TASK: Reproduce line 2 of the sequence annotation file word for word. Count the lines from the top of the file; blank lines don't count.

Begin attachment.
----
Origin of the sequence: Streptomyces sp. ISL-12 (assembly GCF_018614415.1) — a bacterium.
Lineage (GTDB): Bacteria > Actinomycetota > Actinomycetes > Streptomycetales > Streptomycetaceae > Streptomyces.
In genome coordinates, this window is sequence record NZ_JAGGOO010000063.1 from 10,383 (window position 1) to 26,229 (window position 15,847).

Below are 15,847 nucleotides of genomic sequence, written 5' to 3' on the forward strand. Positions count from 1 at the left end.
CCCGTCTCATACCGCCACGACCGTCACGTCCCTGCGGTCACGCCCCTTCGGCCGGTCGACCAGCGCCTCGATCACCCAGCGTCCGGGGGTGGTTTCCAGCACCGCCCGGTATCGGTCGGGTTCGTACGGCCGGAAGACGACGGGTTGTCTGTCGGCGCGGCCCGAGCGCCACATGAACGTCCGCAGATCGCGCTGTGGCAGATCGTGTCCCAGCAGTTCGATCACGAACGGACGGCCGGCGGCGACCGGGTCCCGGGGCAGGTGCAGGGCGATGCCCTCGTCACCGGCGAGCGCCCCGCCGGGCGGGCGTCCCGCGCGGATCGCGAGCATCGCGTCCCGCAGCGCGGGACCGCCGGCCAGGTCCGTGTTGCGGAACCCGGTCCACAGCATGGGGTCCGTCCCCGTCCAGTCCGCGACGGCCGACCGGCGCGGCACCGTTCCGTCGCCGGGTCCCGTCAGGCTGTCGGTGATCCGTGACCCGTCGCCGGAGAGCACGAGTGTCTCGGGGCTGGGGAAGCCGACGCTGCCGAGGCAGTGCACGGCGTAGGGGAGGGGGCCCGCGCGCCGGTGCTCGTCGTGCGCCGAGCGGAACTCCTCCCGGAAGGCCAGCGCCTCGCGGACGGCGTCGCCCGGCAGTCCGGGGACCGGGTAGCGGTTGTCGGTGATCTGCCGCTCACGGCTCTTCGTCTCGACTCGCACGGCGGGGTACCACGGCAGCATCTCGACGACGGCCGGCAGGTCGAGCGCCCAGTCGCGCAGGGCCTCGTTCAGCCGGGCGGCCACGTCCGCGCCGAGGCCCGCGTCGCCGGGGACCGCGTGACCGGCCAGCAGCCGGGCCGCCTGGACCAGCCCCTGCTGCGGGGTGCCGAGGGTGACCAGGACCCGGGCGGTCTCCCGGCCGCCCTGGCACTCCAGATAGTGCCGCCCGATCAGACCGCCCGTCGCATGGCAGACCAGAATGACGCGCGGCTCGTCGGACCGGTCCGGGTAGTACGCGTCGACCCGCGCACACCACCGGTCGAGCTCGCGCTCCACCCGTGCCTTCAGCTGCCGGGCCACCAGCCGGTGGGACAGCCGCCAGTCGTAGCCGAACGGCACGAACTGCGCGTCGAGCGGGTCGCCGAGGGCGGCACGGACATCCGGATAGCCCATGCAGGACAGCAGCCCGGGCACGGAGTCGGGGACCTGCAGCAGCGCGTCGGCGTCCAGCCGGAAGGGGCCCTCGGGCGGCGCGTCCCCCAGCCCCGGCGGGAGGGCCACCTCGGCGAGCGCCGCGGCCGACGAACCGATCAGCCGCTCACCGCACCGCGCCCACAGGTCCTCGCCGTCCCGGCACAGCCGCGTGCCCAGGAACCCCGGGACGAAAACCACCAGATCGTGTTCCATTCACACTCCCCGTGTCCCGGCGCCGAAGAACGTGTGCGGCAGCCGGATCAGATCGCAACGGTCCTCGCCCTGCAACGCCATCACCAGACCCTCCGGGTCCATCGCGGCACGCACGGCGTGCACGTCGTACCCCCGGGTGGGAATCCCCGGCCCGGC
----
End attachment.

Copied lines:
Lineage (GTDB): Bacteria > Actinomycetota > Actinomycetes > Streptomycetales > Streptomycetaceae > Streptomyces.